Indexing best practices in AEM

Last update: 2024-01-25
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Learn about indexing best practices in Adobe Experience Manager (AEM). Apache Jackrabbit Oak powers the content search in AEM and the following are key points:

  • Out of the box, AEM provides various indexes to support search and query functionality, for example damAssetLucene, cqPageLucene and more.
  • All index definitions are stored in the repository under /oak:index node.
  • AEM as a Cloud Service only supports Oak Lucene indexes.
  • Index configuration should be managed in the AEM project codebase and deployed using Cloud Manager CI/CD pipelines.
  • If multiple indexes are available for a given query, the index with the lowest estimated cost is used.
  • If no index is available for a given query, the content tree is traversed to find the matching content. However, the default limit via org.apache.jackrabbit.oak.query.QueryEngineSettingsService is to traverse only 10,0000 nodes.
  • The results of a query are filtered at last to ensure that the current user has read access. This means that the query results may be smaller than the number of indexed nodes.
  • The reindexing of the repository after index definition changes requires time and it depends on the size of the repository.

To have an efficient and correct search functionality that does not impact the performance of the AEM instance, it is important to understand the indexing best practices.

Custom vs OOTB index

At times, you must create custom indexes to support your search requirements. However follow below guidelines before creating custom indexes:

  • Understand the search requirements and check if the OOTB indexes can support the search requirements. Use Query Performance Tool, available at local SDK and AEMCS via the Developer Console or https://author-pXXXX-eYYYY.adobeaemcloud.com/ui#/aem/libs/granite/operations/content/diagnosistools/queryPerformance.html?appId=aemshell.

  • Define an optimal query, use the optimizing queries flow chart and JCR Query Cheat Sheet for reference.

  • If the OOTB indexes cannot support the search requirements, you have two options. However, review the Tips for Creating Efficient Indexes

    • Customize the OOTB index: Preferred option as it is easy to maintain and upgrade.
    • Fully custom index: Only if the above option does not work.

Customize the OOTB index

  • In AEMCS, when customizing the OOTB index use <OOTBIndexName>-<productVersion>-custom-<customVersion> naming convention. For example, cqPageLucene-custom-1 or damAssetLucene-8-custom-1. This helps to merge the customized index definition whenever the OOTB index is updated. See Changes to Out-of-the-Box Indexes for more details.

  • In AEM 6.X, the above naming does not work, however simply update the OOTB index with additional properties in the indexRules node.

  • Always copy the latest OOTB index definition from the AEM instance using the CRX DE Package Manager (/crx/packmgr/?lang=en), rename it and add customizations inside the XML file.

  • Store index definition into the AEM project at ui.apps/src/main/content/jcr_root/_oak_index and deploy it using Cloud Manager CI/CD pipelines. See Deploying Custom Index Definitions for more details.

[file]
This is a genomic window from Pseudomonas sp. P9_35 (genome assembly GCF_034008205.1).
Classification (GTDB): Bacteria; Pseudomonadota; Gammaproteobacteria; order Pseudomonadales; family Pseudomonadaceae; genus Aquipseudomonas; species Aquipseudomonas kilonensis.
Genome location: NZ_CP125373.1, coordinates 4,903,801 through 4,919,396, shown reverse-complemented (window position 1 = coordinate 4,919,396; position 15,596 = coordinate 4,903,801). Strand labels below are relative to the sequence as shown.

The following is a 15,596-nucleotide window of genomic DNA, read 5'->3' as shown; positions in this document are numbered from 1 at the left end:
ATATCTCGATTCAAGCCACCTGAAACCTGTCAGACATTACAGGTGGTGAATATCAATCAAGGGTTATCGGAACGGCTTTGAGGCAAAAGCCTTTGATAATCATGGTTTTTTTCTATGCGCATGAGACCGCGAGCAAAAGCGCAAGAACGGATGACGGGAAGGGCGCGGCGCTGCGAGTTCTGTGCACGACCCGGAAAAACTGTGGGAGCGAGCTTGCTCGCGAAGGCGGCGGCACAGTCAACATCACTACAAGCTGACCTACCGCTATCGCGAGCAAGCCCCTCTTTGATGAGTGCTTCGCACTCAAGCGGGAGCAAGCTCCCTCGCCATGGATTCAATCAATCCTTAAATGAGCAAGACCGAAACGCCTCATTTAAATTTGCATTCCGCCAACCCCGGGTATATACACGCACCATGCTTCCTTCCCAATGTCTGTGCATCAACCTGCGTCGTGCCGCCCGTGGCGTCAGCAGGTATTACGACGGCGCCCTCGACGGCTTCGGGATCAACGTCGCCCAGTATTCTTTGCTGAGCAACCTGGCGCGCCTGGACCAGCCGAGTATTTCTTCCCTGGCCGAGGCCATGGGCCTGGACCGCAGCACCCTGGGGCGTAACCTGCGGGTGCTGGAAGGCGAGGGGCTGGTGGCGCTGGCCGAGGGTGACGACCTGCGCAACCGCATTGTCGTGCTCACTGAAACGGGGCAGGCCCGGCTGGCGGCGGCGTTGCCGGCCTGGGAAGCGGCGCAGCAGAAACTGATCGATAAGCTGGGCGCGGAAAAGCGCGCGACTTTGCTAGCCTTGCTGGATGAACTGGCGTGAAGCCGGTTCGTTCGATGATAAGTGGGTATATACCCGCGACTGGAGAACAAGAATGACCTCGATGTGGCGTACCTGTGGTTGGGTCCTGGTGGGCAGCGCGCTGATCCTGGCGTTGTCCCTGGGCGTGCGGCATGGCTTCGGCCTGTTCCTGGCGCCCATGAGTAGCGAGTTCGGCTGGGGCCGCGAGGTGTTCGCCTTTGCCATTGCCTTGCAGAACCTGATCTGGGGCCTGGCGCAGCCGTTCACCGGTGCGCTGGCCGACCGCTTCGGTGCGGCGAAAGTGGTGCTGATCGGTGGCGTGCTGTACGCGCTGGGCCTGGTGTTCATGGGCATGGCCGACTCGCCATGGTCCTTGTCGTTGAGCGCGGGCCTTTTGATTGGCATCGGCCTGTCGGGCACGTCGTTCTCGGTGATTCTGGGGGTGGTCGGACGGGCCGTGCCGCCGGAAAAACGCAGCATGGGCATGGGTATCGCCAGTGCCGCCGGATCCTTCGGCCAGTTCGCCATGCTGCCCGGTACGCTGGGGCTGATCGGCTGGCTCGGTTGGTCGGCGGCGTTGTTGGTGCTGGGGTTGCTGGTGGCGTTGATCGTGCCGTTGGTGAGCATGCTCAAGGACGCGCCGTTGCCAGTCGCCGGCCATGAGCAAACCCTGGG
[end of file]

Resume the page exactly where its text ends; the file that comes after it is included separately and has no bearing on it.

Fully custom index

Creating fully custom index must be your last option and only if the above option does not work.

  • When creating a fully custom index, use <prefix>.<customIndexName>-<version>-custom-<customVersion> naming convention. For example, wknd.adventures-1-custom-1. This helps to avoid naming conflicts. Here, wknd is the prefix and adventures is the custom index name. This convention is applicable for both AEM 6.X and AEMCS and helps to prepare for future migration to AEMCS.

  • AEMCS only supports Lucene indexes, so to prepare for future migration to AEMCS, always use Lucene indexes. See Lucene Indexes vs Property Indexes for more details.

  • Avoid creating a custom index on the same node type as the OOTB index. Instead, customize the OOTB index with additional properties in the indexRules node. For example, do not create a custom index on the dam:Asset node type but customize the OOTB damAssetLucene index. It has been a common root cause of performance and functional issues.

  • Also, avoid adding multiple node types for example cq:Page and cq:Tag under the indexing rules (indexRules) node. Instead, create separate indexes for each node type.

  • As mentioned in above section, store index definition into the AEM project at ui.apps/src/main/content/jcr_root/_oak_index and deploy it using Cloud Manager CI/CD pipelines. See Deploying Custom Index Definitions for more details.

  • The index definition guidelines are:

    • The node type (jcr:primaryType) should be oak:QueryIndexDefinition
    • The index type (type) should be lucene
    • The async property (async) should be async,nrt
    • Use includedPaths and avoid excludedPaths property. Always set queryPaths value to the same value as includedPaths value.
    • To enforce the path restriction, use evaluatePathRestrictions property and set it to true.
    • Use tags property to tag the index and while querying specify this tags value to use the index. The general query syntax is <query> option(index tag <tagName>).
    /oak:index/wknd.adventures-1-custom-1
        - jcr:primaryType = "oak:QueryIndexDefinition"
        - type = "lucene"
        - compatVersion = 2